Recovering the Night: Artificial Light Is Damaging the Earth’s Ecology

Sketch of bright-day, twilight, and dark-night friends (drawings by Jessie Nichols)

The sun is setting, and I hear the wild honking of a large flock of geese flying in from the north. In the darkening twilight, they fly a wide circle over our pond and settle, splashing onto the water. It’s pure magic of sight and sound riding the twilight—a gift from nature. Last week, in one night, 53 million birds migrated across Iowa. At night.

The earth has been rotating on its axis since it first formed, bathed in our sun’s bright light and held in place by the sun’s gravity. Rotating on its axis, day to night, for billions of years, with only fires, stars, planets, the moon, the sky-spanning crescent of the Milky Way, and the bright white flashes of lightning to light up the dark night sky.

For millions of years, every living thing on the planet thrived in daily cycles of dark and light, including humans. Over time, this 24-hour cycle of night and day, the circadian rhythm, structured the DNA for all life on the planet.

About 500 million years ago, eyes and ears began to develop in one form or another. Eyes allowed everybody to use light and dark cycles for mating, hunting (or hiding), resting, and scavenging for food. Eyes processed light. Ears allowed hunters and prey to live and reproduce in the dark. Bats developed echolocation to hunt at night.

With eyes, bees, birds, butterflies, fireflies (which are actually beetles), 60 percent of mammals, and even fish and whales could use the sun of days and the dark of nights to survive and thrive. To be safe. To find food. To mate. And to ensure their species’ futures with eggs, grubs, and babies safe in darkness, hidden in nests and under leaves, and even under soil.

We all know about animals using darkness. Take cats, for instance, who hunt in the dark: “Cats have an extra membrane in the eye, the tapedum lucidum, that allows twilight rays to pass over the retina twice for maximum harnessing of light,” writes Johan Eklöf in The Darkness Manifesto (a fabulous read, by the way). “Who hasn’t at some point seen a pair of cat eyes shining in the night?”

The natural use of day and night was the story of the world and all its inhabitants for millions of years, until . . .

Ta-dah!! About 150 years ago, we clever humans discovered that the staggering power of lightning could be generated and sent through wires!

We invented light bulbs to capture its immense glowing light, calling it electricity, and we began to light up our world’s nights. The technical term that today’s science gives this darkness-eating light—now that it has become a planet-wide problem—is “artificial light at night” or ALAN.

The International Dark-Sky Association ( estimates that one third of all outdoor lighting in the U.S. is wasted, fulfilling no purpose. But even worse than that, artificial light causes hundreds of problems for the ecosystem. Here are just a few instances.

Light coming from hotels along beaches confuses new sea turtle hatchlings, drawing the little ones away from the water so they never reach the sea. Instead, they wander disoriented on land, where their survival rate is slim.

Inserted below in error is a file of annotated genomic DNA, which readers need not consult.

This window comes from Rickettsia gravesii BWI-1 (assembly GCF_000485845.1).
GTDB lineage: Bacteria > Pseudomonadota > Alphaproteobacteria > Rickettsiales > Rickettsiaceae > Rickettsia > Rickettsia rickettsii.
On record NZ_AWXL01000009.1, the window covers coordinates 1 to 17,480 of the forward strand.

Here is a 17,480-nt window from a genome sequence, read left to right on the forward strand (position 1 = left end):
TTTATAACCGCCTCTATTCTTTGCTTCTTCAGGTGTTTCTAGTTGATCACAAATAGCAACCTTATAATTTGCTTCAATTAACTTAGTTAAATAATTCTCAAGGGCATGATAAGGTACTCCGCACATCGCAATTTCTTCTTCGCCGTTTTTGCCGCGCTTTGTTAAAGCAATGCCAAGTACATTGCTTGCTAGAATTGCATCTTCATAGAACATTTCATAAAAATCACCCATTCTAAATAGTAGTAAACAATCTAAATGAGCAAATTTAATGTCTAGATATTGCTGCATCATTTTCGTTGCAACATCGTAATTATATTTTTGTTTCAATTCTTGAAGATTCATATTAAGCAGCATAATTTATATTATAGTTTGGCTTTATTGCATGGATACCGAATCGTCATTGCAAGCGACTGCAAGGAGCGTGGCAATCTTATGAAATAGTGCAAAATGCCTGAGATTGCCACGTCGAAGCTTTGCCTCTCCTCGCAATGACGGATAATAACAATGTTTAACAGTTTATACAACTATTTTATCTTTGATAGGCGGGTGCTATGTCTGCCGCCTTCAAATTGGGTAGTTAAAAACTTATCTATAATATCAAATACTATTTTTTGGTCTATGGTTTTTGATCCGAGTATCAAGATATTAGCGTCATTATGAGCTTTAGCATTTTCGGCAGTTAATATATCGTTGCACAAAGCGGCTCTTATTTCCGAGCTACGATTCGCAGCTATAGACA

Mr. Toad: Toads sitting under street lights capture insects, reducing the insect population and their benefits to the ecosystem (drawing by Jessie Nichols).

In the insect world, many species of moths that navigate by the moon become hypnotized by bright, artificial light, so they don’t mate or hunt. This is just one part of the “insect apocalypse” that is multiplying every year. One study done in Germany found a decline of 100 billion in insect numbers every year. Insects pollinate our plants and trees—we need them for our food!

Coral reefs, which send out their gametes to spawn by the phases of the moon, become confused when the moon is obscured by skyglow over coastal cities. Spawning time stretches to two weeks instead of three days, creating less new coral. The same happens for other inhabitants of the reef. (See “Why light pollution threatens life” with Johan Eklöf on YouTube.)

Milky Way over Silverton, Colorado (photo by Johan Stokstad)

We are risking putting nature out of business. Closing the shop. And we are, at last, coming to understand that we are only one part of the natural world, and like all the rest of its inhabitants, we need the nocturnal side of every day as much as we need the sunny side to survive.

“The biological clock, our circadian rhythm, is ancient and completely fundamental,” writes Eklöf in The Darkness Manifesto. “Every organism makes use of the preprogrammed clock in different ways. It’s light and darkness that calibrate the biological clock. Artificial light from lamps, headlights, and floodlights was not in the equation.”

Fortunately, people all over the world are waking up to the issue posed by artifical light. And it’s easy to make a difference. Here are three simple steps to take:

  1. Don’t leave outdoor lights on all night. Shade your outdoor lights and put them on a timer so they only turn on when necessary.
  2. Reduce the amount of light by using lower-wattage amber LEDs.
  3. Ask your city, local businesses, and schools to reduce bright outdoor lighting.

If you’d like to help, go to and take a few minutes to become an advocate, or contact us at We welcome pictures and recordings of your frogs, birds, and fire beetles. Bats, too, but they are very difficult to record.